Depending upon how well you sleep the night before and how you’re feeling when you get up, your mental alertness varies. If you wake up in a fog, you’ll overlook the obvious signs of God’s presence. Meanwhile, your ability to hear will be impaired until your body fully wakes up. On the other hand, if you’re well rested and possess a sound mind, hearing, listening and heeding God’s voice is possible.
And He said, Go out and stand on the mount before the Lord. And behold, the Lord passed by, and a great and strong wind rent the mountains and broke in pieces the rocks before the Lord, but the Lord was not in the wind; and after the wind an earthquake, but the Lord was not in the earthquake; 12 And after the earthquake a fire, but the Lord was not in the fire; and after the fire [a sound of gentle stillness and] a still, small voice, 1 Kings 19:11-12.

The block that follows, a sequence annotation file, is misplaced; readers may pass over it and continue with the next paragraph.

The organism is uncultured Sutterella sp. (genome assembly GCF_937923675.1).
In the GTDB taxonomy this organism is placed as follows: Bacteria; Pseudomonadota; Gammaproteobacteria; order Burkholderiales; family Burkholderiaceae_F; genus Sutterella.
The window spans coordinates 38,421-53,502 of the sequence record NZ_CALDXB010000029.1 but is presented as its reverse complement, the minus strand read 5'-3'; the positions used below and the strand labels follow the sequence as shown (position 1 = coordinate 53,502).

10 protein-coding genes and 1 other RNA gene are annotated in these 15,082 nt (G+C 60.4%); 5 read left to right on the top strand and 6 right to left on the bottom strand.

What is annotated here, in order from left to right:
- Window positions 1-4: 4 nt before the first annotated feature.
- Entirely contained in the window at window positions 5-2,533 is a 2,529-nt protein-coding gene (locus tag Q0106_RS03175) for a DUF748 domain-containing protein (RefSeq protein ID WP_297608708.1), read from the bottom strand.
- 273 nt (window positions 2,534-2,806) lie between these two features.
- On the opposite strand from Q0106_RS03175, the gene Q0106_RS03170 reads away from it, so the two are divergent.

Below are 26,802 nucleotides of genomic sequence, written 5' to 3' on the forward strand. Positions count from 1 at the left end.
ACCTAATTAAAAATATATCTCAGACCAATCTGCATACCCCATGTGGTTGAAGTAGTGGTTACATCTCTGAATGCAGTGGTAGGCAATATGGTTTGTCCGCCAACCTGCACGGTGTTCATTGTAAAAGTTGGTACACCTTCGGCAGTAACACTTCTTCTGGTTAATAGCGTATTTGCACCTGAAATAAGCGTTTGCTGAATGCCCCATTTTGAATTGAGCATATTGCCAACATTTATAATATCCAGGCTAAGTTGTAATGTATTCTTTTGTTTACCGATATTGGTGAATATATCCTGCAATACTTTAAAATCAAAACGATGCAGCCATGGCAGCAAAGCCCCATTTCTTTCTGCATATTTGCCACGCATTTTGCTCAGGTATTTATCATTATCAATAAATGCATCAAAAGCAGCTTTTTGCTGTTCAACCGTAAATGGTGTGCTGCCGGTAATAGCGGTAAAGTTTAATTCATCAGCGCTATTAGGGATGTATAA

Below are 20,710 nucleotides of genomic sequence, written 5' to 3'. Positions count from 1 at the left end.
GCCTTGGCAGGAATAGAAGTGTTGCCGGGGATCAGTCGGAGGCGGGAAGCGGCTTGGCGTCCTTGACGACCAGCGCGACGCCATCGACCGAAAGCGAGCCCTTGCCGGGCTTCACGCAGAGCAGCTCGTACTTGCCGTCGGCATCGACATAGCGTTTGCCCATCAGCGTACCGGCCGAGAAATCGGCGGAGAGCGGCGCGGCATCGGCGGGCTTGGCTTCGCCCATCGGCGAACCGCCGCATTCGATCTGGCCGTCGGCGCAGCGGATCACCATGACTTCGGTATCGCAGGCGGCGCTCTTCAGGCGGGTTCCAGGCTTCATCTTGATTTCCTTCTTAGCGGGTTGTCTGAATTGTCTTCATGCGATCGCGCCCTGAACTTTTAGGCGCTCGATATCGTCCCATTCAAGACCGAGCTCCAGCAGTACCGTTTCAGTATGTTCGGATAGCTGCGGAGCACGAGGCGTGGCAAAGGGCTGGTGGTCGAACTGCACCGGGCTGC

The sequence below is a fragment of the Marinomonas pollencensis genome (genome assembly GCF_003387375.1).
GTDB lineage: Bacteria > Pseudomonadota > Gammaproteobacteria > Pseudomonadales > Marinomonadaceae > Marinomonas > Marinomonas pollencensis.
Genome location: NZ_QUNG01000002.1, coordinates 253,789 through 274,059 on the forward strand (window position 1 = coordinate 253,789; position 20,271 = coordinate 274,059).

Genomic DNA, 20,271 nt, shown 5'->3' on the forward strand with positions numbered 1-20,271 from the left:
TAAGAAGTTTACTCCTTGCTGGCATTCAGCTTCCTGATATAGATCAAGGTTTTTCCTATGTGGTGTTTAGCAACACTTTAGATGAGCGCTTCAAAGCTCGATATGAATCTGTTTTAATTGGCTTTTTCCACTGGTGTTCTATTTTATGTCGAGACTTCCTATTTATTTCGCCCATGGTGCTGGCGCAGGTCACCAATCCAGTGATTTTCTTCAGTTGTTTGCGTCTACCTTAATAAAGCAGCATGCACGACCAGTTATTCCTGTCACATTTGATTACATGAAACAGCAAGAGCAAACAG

Anyone who has ever battled depression for an extended period of time, turns their attention to within. This fragile state of mind causes me to block out what’s going on around me. My main concern is dwelling on my pathetic state, seeking a pity party from others I come in contact with. Subsequently, you may end up like Elijah who isn’t hungry and would rather sleep, hoping his situation improves in the morning.
Behold, I stand at the door and knock; if anyone hears and listens to and heeds My voice and opens the door, I will come in to him and will eat with him, and he [will eat] with Me, Revelation 3:20.
According to a vision received by John, God will try to get your attention. John uses the analogy of God knocking on a door, perhaps the door to your heart. If you’re sober, you’ll have a better chance of listening, seeing, and sensing the presence of God. Yet, John suggests hearing and listening is just step 1 and step 2 of this process. The final call is heeding the advice God gives you. Ready, set and engage God.
by Jay Mankus